The Lunch Box Bus Rolls On Despite Coronavirus

The Lunch Box Bus Rolls On Despite Coronavirus

The show, as they say, must go on and that is certainly the case for the Lunch Box bus program which distributes meals to hungry children in numerous locations rural Tennessee on weekdays while school is closed for the summer.

During these times of the coronavirus pandemic which is ravaging our country, Rev. Sheldon Livesay, director of our partner in the small town of Rogersville, Of One Accord, explained that this year, at least initially, they will have to make some changes to how the program will operate.

In years past, the buses, which stop at several locations such as low-income housing complexes, mobile home parks, and community centers, children would get on the specially-outfitted retired school buses and eat their lunches seated together in a cafeteria-style setting.

However, because of COVID-19, out of an abundance of caution, for at least the first 30 days of the program which begins on June 1, volunteers will be providing the children with bag lunches to eat at home.

“Probably by the first of July safety restrictions from the coronavirus should be relaxed enough to let the children board the bus without fear,” Rev. Livesay told us.

We have been relieved to learn that so far there has only had one active quarantined case in the county.

“We are always anxious for the summer feeding program to start, but a little apprehensive at the same time,” says Rev. Livesay. “Children of low-income families get shuffled around due to summer custody because of divorces.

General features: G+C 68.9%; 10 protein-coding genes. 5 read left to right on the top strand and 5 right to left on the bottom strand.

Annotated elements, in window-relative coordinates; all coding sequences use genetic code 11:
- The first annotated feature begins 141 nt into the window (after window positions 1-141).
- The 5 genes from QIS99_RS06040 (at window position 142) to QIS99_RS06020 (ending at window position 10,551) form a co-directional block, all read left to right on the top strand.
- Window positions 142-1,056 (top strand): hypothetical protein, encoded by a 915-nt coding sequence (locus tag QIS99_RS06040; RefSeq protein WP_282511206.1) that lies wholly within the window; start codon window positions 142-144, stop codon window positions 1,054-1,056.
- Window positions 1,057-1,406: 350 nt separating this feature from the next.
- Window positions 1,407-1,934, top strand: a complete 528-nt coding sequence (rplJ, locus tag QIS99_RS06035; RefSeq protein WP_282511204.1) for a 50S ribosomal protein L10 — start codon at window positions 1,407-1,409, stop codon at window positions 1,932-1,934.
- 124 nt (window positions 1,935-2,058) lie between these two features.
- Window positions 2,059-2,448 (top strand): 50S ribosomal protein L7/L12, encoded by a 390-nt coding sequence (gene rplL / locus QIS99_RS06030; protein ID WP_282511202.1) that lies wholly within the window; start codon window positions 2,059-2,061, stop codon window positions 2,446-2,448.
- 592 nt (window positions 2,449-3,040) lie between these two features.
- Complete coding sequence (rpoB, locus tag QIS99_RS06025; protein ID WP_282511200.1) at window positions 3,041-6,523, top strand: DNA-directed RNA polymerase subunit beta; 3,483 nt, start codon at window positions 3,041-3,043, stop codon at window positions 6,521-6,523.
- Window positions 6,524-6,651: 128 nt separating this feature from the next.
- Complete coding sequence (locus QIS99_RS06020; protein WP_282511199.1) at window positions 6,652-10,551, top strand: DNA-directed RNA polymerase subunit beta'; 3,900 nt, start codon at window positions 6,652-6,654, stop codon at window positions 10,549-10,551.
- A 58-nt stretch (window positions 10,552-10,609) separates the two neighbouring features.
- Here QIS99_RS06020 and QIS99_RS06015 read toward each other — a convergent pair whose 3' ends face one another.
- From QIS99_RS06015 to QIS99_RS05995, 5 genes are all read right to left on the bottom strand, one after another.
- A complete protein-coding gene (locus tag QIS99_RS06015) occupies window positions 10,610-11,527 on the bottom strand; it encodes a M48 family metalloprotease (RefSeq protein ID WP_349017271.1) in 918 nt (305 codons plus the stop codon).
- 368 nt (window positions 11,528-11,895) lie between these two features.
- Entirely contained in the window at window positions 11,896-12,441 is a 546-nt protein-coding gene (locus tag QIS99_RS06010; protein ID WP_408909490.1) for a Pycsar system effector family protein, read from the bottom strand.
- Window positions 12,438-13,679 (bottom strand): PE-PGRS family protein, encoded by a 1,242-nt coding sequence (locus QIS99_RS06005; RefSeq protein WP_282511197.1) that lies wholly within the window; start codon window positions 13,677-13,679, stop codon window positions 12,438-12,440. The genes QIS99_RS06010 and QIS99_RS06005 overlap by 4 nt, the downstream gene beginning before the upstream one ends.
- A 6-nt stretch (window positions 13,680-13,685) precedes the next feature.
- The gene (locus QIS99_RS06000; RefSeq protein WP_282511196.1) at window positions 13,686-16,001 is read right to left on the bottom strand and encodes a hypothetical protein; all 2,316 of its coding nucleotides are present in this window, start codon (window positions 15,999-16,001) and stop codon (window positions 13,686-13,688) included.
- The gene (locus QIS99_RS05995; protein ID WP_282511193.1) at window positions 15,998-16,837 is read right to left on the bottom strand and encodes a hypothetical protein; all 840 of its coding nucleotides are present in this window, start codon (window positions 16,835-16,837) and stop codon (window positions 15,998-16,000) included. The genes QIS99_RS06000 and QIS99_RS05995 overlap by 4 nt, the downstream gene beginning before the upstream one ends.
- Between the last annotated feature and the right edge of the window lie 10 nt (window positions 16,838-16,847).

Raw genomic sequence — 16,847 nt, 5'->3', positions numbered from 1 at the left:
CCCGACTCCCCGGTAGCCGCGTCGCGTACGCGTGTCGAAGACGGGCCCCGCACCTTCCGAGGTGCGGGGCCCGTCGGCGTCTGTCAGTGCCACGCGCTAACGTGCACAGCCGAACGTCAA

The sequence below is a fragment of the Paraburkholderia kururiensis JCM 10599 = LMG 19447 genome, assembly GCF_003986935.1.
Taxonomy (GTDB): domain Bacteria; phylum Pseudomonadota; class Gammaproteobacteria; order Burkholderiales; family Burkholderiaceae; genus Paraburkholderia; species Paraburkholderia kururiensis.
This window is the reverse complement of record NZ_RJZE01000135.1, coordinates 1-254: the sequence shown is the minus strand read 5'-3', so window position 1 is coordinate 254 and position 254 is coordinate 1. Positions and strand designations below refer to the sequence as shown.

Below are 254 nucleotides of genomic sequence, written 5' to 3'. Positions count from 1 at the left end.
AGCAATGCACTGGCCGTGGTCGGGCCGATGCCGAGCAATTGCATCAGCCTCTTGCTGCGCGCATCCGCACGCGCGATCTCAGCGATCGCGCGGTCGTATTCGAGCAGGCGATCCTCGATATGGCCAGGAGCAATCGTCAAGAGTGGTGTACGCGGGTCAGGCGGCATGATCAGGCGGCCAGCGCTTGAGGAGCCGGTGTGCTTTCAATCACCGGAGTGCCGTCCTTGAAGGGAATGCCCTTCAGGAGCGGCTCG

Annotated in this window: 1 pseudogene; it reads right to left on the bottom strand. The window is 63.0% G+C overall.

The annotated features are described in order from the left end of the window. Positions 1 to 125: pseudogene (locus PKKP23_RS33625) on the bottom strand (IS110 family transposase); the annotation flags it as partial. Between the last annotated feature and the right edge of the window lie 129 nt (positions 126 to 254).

“Sites are chosen based on numbers of children during the school year, so we pray numbers will be good at each site.

“Of One Accord will be listening closely to possible increased safety guidelines this year and complying with each request from our state and health department. They have been working really hard keeping us informed.”

Thanks to the supporters of Americans Helping Americans, for the past several years we have been able to provide Of One Accord with funding to help ensure the wheels of the buses keep rolling, and the bellies of hungry children are kept full with nutritious food which includes sandwiches, fresh fruit such as apples and oranges, and wholesome milk.

And to our supporters, Rev. Livesay says:

“We are so appreciative of Americans Helping Americans and the great work you are doing.”


Feeding Our Families” food boxes will feed 1,150 hungry families

Feeding Our Families” food boxes will feed 1,150 hungry families

They are called “Pallets of Hope” for good reason because that is exactly what they are for worried and hungry families in the most distressed regions of Appalachia.